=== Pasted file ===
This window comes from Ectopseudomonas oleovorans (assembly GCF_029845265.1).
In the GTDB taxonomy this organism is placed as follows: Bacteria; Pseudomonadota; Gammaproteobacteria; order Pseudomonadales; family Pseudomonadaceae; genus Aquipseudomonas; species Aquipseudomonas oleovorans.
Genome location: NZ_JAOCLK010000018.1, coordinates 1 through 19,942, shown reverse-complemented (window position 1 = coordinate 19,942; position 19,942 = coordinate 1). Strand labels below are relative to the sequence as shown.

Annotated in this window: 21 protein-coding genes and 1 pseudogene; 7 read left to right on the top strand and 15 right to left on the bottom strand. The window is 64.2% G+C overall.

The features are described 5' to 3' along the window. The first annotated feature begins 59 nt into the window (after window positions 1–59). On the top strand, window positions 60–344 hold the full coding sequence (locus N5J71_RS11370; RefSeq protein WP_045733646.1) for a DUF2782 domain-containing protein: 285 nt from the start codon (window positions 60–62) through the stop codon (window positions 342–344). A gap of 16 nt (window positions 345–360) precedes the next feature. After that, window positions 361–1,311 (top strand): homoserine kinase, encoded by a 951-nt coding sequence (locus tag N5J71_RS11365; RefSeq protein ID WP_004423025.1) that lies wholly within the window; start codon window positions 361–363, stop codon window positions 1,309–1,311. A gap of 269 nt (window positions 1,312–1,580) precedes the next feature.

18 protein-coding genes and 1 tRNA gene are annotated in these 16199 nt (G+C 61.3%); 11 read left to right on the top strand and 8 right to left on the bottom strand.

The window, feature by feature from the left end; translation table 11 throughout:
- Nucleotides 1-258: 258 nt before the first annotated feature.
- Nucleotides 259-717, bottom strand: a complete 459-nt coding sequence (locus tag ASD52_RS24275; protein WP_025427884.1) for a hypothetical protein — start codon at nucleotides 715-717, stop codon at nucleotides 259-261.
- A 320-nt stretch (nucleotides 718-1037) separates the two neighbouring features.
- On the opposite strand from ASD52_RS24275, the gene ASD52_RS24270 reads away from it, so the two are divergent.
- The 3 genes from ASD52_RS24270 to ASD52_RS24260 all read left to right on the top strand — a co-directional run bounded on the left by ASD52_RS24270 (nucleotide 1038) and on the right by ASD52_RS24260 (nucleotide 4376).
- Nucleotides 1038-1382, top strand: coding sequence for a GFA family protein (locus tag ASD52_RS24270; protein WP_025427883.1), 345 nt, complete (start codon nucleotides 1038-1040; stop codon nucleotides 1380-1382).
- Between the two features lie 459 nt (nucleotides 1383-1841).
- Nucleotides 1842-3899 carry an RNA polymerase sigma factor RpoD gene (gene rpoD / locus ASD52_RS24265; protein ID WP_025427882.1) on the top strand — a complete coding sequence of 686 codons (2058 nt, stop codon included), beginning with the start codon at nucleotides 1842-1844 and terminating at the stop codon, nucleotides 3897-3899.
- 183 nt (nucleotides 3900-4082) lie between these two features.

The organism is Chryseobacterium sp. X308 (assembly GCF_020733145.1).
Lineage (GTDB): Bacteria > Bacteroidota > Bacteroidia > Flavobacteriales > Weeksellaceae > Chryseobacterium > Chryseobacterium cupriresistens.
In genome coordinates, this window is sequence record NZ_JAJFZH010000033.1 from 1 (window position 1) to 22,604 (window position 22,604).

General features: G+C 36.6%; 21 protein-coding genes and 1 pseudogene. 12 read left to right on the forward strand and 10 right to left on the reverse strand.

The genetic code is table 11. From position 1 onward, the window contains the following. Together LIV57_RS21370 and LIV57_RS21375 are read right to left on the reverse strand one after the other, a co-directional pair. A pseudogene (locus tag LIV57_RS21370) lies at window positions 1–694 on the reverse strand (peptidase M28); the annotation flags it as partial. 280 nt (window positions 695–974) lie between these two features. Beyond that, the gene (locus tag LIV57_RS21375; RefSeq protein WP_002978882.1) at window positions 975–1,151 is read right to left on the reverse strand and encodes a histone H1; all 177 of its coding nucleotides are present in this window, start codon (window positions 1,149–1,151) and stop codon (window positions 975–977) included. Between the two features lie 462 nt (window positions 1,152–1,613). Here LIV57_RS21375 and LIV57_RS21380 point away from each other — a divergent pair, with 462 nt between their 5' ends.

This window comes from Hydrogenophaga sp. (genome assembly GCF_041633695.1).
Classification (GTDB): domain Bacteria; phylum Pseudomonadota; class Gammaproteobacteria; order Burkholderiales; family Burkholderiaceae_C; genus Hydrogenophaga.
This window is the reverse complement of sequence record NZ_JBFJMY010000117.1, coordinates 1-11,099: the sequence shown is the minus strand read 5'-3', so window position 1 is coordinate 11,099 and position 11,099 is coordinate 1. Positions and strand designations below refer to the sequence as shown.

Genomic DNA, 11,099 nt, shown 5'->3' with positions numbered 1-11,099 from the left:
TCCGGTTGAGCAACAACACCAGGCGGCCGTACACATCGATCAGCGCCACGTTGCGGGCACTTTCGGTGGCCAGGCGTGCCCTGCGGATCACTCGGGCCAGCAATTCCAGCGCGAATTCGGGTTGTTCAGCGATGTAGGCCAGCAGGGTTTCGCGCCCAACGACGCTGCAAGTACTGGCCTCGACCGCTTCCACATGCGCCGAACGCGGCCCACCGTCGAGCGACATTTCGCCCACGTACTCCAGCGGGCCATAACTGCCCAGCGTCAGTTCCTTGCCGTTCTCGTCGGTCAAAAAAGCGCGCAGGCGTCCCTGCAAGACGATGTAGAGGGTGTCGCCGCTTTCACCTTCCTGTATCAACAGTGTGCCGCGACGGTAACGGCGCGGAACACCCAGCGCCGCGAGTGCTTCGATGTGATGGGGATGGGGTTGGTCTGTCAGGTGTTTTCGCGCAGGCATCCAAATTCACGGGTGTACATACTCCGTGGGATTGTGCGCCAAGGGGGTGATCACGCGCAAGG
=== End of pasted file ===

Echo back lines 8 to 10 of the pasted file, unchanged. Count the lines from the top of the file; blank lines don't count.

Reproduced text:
- Nucleotides 1-258: 258 nt before the first annotated feature.
- Nucleotides 259-717, bottom strand: a complete 459-nt coding sequence (locus tag ASD52_RS24275; protein WP_025427884.1) for a hypothetical protein — start codon at nucleotides 715-717, stop codon at nucleotides 259-261.
- A 320-nt stretch (nucleotides 718-1037) separates the two neighbouring features.